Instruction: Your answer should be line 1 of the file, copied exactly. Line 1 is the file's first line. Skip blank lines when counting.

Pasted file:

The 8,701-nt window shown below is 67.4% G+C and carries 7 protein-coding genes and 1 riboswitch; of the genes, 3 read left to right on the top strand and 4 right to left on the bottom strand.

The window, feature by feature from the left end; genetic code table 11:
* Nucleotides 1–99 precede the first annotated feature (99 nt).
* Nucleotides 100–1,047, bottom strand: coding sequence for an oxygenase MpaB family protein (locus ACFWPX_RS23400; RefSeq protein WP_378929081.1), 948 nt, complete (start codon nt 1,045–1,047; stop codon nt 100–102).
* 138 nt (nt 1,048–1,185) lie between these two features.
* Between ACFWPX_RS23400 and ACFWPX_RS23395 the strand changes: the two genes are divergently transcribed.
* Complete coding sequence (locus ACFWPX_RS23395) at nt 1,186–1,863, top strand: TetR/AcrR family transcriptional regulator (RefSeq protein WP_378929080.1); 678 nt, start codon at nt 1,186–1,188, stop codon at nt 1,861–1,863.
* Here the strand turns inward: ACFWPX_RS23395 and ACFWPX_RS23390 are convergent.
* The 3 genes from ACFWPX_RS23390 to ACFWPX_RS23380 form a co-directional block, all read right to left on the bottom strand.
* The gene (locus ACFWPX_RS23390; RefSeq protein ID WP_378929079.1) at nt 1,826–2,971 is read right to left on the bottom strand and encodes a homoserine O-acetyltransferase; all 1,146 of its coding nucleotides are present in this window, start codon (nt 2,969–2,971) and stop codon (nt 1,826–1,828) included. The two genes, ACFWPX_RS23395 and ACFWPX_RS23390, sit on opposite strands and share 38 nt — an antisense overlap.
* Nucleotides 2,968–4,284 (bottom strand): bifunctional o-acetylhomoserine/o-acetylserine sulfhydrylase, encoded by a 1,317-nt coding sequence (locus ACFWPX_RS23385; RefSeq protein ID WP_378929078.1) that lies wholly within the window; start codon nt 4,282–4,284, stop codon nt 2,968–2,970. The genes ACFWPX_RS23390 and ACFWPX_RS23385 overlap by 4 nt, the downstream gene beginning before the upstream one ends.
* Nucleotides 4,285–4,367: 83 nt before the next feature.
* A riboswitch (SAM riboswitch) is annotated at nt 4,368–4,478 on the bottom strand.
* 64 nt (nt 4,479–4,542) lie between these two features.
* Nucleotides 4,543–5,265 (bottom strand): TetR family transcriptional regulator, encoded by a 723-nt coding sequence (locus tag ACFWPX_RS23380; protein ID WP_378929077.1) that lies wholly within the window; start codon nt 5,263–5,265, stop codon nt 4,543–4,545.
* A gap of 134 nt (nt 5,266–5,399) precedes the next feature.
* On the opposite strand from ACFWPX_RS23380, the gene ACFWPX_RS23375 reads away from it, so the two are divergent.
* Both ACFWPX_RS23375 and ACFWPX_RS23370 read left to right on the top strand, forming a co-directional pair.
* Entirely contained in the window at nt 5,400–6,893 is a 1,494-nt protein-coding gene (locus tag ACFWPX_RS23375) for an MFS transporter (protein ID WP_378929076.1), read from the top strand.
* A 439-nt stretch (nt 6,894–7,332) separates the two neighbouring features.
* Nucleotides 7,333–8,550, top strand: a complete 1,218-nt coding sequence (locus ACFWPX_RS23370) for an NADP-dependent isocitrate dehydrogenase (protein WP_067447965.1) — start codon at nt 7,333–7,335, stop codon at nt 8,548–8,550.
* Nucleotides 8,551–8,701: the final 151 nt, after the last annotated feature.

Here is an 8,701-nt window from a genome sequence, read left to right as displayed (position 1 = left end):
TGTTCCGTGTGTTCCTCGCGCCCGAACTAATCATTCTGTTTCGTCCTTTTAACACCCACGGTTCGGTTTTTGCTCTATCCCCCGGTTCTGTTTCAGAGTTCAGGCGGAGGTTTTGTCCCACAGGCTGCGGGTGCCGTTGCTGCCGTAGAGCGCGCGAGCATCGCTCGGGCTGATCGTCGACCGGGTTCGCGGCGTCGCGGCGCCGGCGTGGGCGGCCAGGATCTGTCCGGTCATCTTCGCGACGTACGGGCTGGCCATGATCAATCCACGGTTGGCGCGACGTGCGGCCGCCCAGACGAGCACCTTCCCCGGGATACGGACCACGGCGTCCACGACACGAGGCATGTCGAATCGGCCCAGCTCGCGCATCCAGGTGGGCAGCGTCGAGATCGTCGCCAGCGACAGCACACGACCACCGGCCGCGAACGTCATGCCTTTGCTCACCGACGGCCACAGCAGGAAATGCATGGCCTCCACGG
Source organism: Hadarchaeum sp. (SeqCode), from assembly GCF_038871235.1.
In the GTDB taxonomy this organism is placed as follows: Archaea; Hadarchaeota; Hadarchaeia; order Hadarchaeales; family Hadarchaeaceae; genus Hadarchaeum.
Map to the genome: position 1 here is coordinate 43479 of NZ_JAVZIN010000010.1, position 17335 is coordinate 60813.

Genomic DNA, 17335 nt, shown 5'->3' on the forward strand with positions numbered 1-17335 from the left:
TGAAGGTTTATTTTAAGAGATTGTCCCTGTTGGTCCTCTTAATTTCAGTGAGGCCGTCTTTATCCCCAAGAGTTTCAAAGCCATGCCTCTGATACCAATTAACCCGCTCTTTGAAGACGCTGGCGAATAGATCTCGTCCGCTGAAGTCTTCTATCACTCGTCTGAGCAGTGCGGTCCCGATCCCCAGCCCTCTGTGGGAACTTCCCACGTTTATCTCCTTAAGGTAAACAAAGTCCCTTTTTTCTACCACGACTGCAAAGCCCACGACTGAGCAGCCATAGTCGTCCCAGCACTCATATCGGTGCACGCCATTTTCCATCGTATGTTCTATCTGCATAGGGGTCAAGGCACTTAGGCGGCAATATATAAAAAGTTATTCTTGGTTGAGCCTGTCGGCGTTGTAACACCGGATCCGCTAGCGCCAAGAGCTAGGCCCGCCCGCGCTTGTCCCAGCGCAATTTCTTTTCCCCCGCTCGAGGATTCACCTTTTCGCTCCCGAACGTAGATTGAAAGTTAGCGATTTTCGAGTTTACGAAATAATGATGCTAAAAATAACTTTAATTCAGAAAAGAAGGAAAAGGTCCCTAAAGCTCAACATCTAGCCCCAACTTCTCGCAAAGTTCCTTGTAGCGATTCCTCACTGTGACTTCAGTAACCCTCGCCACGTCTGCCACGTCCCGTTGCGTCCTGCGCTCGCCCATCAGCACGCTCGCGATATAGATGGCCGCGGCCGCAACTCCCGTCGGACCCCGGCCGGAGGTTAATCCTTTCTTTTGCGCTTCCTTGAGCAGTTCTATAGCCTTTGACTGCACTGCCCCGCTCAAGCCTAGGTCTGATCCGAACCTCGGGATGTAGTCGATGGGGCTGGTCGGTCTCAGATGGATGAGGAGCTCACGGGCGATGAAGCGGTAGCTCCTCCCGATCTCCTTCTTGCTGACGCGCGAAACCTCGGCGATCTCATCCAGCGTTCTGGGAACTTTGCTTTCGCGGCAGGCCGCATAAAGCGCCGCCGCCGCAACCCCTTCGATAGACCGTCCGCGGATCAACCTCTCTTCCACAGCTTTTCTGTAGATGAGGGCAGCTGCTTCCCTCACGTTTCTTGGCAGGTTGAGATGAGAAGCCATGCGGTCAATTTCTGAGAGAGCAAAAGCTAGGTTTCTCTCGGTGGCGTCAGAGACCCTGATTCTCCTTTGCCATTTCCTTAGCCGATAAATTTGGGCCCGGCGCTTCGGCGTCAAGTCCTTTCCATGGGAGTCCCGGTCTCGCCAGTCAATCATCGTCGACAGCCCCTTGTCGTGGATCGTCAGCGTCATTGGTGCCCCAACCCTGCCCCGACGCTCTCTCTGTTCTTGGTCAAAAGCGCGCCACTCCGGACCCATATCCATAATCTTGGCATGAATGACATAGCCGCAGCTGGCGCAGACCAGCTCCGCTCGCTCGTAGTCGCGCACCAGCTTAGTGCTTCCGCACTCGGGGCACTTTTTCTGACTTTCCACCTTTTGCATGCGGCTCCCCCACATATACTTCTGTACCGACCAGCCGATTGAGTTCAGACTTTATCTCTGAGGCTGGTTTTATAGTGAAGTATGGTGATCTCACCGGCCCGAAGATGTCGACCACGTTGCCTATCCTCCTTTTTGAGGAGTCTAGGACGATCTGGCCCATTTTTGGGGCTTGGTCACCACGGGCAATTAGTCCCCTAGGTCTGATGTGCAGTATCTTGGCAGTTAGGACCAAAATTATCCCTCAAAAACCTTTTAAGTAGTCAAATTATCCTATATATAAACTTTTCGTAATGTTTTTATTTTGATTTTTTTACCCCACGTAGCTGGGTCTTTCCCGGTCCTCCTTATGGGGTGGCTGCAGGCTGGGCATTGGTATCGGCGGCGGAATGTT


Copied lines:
The 8,701-nt window shown below is 67.4% G+C and carries 7 protein-coding genes and 1 riboswitch; of the genes, 3 read left to right on the top strand and 4 right to left on the bottom strand.